Collins Creamery, Enfield
Collins Creamery deserves a revisit and rewrite someday.
Of all the ice cream places on the “official” “Eat Before It’s Too Late List” that we’ve eaten, as well as my list of “other” great ice creams, I think I’ve received the second most nudges to visit Collins Creamery up in Enfield. Coincidentally, purely by happenstance, two of my food blogger friends both live in Enfield and are totally unrelated to each other.
Enfield, like a bunch of these towns between the Connecticut River and I-84 north of Hartford is half overly developed and half farmland. Vernon, Tolland, East Windsor… They all sort of have the same vibe.
Here, the slogan is “On the Quiet Side of Town” and that definitely holds true. Not that anywhere other than right off the highway is very loud, but Collins Creamery, which is part of Powder Hill Farm (same owners) certainly does have an “I’m in Iowa” feel to it.
And that’s not a bad thing when we’re talking about cows and their milk that’s used to make ice cream. Now, I didn’t ask anyone if their ice cream is REALLY made on-premises, which is sort of a requirement to make it to this list. But it sure appeared – and tasted – like it did.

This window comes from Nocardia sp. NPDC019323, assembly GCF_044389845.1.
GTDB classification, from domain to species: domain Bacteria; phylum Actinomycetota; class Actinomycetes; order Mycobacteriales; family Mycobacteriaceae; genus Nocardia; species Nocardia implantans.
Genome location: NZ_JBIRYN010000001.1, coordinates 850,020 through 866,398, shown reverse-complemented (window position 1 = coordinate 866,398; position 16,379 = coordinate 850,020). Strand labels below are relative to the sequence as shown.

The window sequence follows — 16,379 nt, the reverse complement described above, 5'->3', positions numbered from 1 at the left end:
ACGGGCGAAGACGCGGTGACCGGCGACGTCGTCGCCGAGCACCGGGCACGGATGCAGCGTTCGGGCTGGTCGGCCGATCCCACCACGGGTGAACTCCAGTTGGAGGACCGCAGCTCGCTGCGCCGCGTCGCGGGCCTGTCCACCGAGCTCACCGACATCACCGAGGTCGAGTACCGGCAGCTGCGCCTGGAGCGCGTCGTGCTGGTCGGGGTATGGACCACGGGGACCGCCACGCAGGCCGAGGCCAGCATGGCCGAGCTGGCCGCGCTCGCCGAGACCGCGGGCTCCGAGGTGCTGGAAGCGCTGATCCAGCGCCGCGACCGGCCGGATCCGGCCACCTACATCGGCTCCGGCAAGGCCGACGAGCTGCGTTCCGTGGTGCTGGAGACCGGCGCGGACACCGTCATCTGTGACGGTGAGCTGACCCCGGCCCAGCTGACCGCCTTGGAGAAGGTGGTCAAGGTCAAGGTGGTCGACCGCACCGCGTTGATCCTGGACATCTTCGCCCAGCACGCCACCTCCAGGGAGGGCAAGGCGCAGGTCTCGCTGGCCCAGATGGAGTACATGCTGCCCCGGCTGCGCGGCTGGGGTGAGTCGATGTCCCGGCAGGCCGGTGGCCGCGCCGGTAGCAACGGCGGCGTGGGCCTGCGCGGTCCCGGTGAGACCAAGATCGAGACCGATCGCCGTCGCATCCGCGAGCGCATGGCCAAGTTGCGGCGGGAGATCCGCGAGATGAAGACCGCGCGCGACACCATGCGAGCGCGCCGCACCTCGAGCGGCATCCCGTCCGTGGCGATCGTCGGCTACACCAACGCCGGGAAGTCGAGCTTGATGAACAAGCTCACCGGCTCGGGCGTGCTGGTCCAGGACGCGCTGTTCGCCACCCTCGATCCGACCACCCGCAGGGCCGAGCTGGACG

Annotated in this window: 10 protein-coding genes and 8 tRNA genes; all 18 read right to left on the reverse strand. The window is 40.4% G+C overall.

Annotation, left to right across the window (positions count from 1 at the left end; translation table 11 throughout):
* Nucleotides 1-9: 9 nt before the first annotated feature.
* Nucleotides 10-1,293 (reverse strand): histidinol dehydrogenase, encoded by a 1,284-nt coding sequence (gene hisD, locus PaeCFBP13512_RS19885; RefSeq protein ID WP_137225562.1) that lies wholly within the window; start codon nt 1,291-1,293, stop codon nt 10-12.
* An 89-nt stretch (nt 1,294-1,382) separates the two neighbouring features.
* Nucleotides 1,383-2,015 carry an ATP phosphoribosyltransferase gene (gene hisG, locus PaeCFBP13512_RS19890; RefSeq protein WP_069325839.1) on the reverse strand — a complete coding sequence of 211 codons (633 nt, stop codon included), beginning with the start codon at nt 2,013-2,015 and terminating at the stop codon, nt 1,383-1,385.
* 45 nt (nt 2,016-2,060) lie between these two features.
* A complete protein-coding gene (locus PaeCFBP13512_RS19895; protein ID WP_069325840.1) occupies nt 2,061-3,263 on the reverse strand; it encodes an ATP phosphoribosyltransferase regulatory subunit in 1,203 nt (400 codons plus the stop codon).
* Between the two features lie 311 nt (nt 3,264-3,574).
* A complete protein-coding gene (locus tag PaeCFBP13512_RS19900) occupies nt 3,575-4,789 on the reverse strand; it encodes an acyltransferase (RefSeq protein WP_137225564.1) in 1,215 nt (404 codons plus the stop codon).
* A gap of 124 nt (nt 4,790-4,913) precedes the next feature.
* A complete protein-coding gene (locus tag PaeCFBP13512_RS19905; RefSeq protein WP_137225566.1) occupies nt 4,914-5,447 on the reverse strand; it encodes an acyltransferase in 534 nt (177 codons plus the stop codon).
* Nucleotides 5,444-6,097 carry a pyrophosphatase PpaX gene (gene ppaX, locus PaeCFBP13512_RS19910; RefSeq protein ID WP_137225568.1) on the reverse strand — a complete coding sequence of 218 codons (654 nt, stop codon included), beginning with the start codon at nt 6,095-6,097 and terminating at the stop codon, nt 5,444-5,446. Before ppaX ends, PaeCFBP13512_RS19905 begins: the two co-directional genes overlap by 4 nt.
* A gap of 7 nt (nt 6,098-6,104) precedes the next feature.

Unfortunately I can’t remember exactly what I had, but I’ll give an educated guess of peanut butter cup. And as for Hoang, we’ll say… Toasted almond. Damian? Some sort of berry. All three of us polished off our treats – and as you can see, Hoang double-fisted at times, Damian took what mama allowed in between scoops of his own.
Note: Hoang was pregnant, Hoang loves ice cream, therefore, Hoang ate a lot of ice cream during September 2010.
The Collins Creamery was founded in 1997 by Jack and Mavis Collins of Powder Hill Farm. As bulk milk prices began to drop in the 1990’s, the opening of the Creamery was part of a greater effort to diversify their operation as well as to raise an awareness of the importance of local agriculture.
Now owned and managed by Tony and Michele (Collins) Bellafronte, The Collins Creamery continues to thrive by offering over 20 flavors of ice cream and a quiet, country setting with outdoor seating.
This is great – and not a unique arrangement – but the large sign advertising Manure and Compost on your way driving in to the ice cream area is a bit off-putting. Although, from the pictures of Hoang and Damian, you can be assured that there is no manure smell in the air.
There was the smell of mums in the air though. As all small farms do, this place has branched out into other areas in order to make ends meet. Here, they sell mums in September. Giant mums for half the price of mums half their size in the markets near my house. We picked up two pots of them and hit the road with fat and happy bellies.